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Poster: Good Evidence is Hard to Find: Policy-based Approaches to Curating and Preserving Digital Humanities Data

Marciano, Richard, University of North Carolina Chapel Hill USA, richard_marciano@unc.edu

Hedges, Mark, King's College London, mark.hedges@kcl.ac.uk

Chassanoff, Alexandra, University of North Carolina Chapel Hill USA, achass@email.unc.edu

Aschenbrenner, Andreas,

Hasan, Adil, English Department, University of Liverpool, UK,

Blanke, Tobias,


What does it mean to support scholarship in the 21st century? For the digital humanist, scholarly needs range from providing long-term online access to digitized collections to developing reusable tools to discern historical patterns among large data corpuses. The so-called “age of evidentiary abundance”O’Mally, Michel. "Evidence and Scarcity." [Weblog entry.] The Aporetic. George Mason University. 02 Oct 2010. (http://theaporetic.com/?p=176). 30 Oct 2010. yielded by linked data and other technological advancements presents further interpretative challenges: materials aggregated across collections need to merge content and context in a seamless research environment. Supporting all of these endeavors over the long term requires an efficient underlying structure to manage evolving technologies, scholarship needs, and research requirements. This infrastructure must ensure longevity and usability by attending to curation and preservation components. Building sustainable research environments for the long term should be seen as a core requirement of scholarly infrastructure in the digital age.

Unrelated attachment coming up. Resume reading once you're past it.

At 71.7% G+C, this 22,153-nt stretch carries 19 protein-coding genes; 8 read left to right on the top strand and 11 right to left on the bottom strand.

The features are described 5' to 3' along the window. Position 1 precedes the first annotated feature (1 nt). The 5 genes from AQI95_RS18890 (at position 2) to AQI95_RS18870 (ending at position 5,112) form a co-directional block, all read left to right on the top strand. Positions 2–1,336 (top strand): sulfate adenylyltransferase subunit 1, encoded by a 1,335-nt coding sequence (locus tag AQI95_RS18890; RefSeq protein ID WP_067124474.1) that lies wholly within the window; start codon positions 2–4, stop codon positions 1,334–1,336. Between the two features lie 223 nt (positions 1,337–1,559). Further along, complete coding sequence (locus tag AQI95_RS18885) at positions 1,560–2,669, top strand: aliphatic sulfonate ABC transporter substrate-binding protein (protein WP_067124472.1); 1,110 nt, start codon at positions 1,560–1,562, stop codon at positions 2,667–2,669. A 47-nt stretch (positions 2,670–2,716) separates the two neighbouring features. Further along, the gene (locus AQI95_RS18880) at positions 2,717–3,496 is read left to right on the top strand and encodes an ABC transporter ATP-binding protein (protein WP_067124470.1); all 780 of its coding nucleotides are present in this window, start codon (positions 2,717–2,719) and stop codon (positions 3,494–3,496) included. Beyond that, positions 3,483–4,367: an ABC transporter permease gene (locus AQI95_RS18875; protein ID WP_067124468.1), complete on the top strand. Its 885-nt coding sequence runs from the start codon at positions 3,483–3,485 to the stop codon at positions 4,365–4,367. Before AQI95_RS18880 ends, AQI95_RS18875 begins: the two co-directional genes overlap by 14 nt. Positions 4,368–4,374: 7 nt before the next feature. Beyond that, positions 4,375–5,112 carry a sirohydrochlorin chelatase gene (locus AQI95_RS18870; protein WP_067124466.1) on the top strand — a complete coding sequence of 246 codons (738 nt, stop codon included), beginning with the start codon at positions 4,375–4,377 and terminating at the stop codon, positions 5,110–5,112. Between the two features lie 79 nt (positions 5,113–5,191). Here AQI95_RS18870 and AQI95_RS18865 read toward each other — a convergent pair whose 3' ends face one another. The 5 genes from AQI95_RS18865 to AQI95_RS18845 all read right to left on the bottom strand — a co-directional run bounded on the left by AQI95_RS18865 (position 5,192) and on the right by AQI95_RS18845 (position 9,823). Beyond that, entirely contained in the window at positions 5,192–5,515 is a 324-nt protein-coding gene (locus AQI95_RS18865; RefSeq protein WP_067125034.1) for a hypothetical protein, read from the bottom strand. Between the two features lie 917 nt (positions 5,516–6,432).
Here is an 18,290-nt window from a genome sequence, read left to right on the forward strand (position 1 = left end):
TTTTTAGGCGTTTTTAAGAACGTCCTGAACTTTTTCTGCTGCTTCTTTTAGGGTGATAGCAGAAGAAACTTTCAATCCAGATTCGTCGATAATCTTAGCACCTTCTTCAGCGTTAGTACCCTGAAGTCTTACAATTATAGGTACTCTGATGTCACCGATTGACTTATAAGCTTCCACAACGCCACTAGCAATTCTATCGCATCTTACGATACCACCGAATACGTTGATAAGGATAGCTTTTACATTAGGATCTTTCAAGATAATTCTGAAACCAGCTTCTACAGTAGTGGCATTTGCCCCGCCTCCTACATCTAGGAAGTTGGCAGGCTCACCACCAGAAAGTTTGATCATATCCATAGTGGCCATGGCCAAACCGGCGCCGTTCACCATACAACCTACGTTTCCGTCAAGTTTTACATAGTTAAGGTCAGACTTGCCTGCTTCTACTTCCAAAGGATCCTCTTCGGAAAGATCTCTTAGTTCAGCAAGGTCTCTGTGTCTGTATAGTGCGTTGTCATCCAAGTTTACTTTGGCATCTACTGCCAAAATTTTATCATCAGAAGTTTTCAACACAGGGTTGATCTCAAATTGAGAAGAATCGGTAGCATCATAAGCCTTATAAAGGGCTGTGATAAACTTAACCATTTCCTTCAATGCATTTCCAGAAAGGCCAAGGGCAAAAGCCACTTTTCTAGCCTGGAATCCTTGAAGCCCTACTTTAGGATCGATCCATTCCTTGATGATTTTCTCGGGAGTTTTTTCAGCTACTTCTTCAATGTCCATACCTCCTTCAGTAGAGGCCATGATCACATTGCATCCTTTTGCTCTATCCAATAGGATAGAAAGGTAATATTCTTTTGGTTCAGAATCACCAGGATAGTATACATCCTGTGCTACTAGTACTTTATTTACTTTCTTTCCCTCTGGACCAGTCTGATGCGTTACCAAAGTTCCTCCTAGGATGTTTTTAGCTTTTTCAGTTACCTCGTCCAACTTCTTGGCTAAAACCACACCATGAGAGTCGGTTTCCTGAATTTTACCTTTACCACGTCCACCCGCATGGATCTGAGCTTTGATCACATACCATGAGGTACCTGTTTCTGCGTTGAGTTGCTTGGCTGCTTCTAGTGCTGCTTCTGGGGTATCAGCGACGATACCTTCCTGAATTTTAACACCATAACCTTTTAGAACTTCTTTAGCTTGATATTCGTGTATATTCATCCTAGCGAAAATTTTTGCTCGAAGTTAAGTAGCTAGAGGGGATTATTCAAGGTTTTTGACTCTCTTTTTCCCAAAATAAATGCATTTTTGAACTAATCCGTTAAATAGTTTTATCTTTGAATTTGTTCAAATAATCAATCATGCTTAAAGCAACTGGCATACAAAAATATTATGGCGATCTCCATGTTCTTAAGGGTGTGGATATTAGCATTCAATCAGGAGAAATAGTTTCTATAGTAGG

In response to the Digital Humanities 2011 theme of “Big Tent Digital Humanities”, this poster will demonstrate policy-based approaches to building sustainable infrastructures for digital research environments. Drawing on our work from key funded projects in the United States and Europe, including Sustaining Heritage Access through Multivalent ArchiviNg (SHAMAN), DCAPE, and Policy-Driven Repository Interoperability (PoDRI), we will showcase how policy- based frameworks can be applied to both small-scale institutional collections and to larger, federated multi-repository research environments. Our work provides a model for how policy- driven curation and preservation policies can be used to effectively manage digital humanities data.